Past research suggests that citizens' attitudes toward immigration are driven by perceptions of immigrants' (a) economic status and (b) ethnicity. In this study, we use an online survey conducted with a representative sample of Canadians to test to what extent economic and cultural cues influence support for individual immigrants. In particular, by drawing on a parallel US survey, we explore whether Canadians' relatively unique (positive) attitudes toward immigration make them more immune to economic and cultural threat manipulations than their American counterparts. The analysis is based on an experimental design embedded in a series of immigrant vignettes that vary the ethnoracial background and social status of an individual applying for immigration. We examine overall support for immigration, as well as the extent to which both ethnic and economic status cues affect support for individual immigrants. We also explore variance within Canada, specifically, in Quebec versus the rest of the country. Results offer new and unique information on the structure of attitudes on diversity and immigration in Canada. Most importantly, they suggest the relative importance of economic cues in support for immigration in both countries. Divers travaux de recherche ont suggéré que les attitudes des citoyens au sujet de l'immigration sont influencées par leur perception (a) du statut économique et (b) de l'ethnie des immigrants. Afin de tenter de savoir jusqu'à quel point les informations socioéconomiques et culturelles ont effectivement un impact sur le soutien des citoyens envers les immigrants, la présente étude fait usage d'un sondage mené en ligne avec un échantillon représentatif de la population canadienne. En nous appuyant sur un sondage américain similaire, nous cherchons plus précisément à savoir si l'attitude (positive) relativement unique des Canadiens vis-à-vis de l'immigration les rend moins susceptibles d'être manipulés par l'évocation de menaces économiques et culturelles que leurs voisins américains. Notre analyse se fonde sur une expérience utilisant une série de vignettes qui modifient les caractéristiques ethnoraciales ainsi que le statut social d'un individu procédant à une demande d'immigration. Nous examinons non seulement le soutien pour l'immigration en général, mais aussi la mesure dans laquelle les informations relatives à l'ethnie et au statut économique d'un immigrant affectent le soutien que les citoyens lui offrent. Nous étudions aussi la variance à l'intérieur du Canada, plus spécifiquement entre le Québec et le reste du pays. Les résultats ainsi obtenus fournissent de l'information nouvelle et unique ayant trait à la structure des attitudes par rapport à la diversité et l'immigration au Canada. De surcroît, ces résultats suggèrent le rôle relativement important que jouent les informations d'ordre socioéconomique dans le soutien de l'immigration tant aux États-Unis qu'au Canada.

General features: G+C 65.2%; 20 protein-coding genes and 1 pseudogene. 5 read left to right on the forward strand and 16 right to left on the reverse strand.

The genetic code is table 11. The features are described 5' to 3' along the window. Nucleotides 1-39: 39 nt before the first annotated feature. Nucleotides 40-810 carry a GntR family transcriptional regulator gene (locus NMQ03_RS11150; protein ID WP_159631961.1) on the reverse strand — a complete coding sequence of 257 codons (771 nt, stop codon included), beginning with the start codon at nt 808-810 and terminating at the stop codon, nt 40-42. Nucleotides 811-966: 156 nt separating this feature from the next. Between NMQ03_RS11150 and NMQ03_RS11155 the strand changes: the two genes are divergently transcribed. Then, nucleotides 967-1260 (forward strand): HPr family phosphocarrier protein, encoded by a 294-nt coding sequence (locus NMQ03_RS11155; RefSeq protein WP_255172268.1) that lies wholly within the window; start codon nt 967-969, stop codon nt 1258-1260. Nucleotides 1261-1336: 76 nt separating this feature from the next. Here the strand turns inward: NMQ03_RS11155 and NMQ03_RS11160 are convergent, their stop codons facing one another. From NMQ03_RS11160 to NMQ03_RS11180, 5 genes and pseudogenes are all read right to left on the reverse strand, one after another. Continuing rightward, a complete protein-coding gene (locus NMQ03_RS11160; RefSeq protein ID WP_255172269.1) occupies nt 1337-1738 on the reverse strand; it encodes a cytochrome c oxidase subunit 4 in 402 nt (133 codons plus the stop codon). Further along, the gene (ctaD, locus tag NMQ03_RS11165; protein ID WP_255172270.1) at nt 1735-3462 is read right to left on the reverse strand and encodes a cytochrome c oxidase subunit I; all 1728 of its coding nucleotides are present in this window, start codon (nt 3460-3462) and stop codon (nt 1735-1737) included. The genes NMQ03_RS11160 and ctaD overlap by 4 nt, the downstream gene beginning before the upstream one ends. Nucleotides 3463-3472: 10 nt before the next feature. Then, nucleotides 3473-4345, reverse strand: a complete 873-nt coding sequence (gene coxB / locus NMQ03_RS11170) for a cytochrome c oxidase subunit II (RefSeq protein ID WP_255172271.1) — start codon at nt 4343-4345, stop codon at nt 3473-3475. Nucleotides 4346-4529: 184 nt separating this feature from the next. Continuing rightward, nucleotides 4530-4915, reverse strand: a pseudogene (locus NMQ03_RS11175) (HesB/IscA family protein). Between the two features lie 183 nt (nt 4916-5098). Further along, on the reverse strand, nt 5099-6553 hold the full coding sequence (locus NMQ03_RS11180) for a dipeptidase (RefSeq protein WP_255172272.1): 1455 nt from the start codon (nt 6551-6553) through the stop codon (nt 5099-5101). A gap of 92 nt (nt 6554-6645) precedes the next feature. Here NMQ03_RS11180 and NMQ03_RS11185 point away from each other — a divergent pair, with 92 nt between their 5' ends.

Proponents of restrictions on the wearing of religious symbols in public institutions in Quebec have often framed their support in the language of liberalism, with references to "gender equality", "state neutrality" and "freedom of conscience". However, efforts to account for support for restrictions on minority religious symbols rarely mention liberalism. In this article, we test the hypothesis that holding liberal values might have different attitudinal consequences in Quebec and the rest of Canada. Our findings demonstrate that holding liberal values is associated with support for restrictions on the wearing of minority religious symbols in Quebec, but it is associated with opposition to such restrictions in the rest of Canada. Moreover, this difference between Quebec and the rest of Canada in the relationship between liberal values and support for restrictions on minority religious symbols can explain Quebecers' greater support for restrictions.
Foreign direct investment (FDI) from China has recently met with increasing public opposition in many host nations. Why does the public respond less favourably to Chinese FDI than to FDI from other countries? We explore this question by conducting a series of survey experiments in Canada, where the majority of the public holds a negative opinion of Chinese investment. We find that the bias can be attributed to innumeracy about the relative size of China's FDI and misinformation about investment rules that govern FDI projects in Canada. Correcting both misperceptions substantially reduces the bias of respondents against FDI projects from China. These results suggest that corrective information can lead to positive change in public attitudes, a finding that has important policy implications for Canadian leaders hoping to expand the country's business ties with China.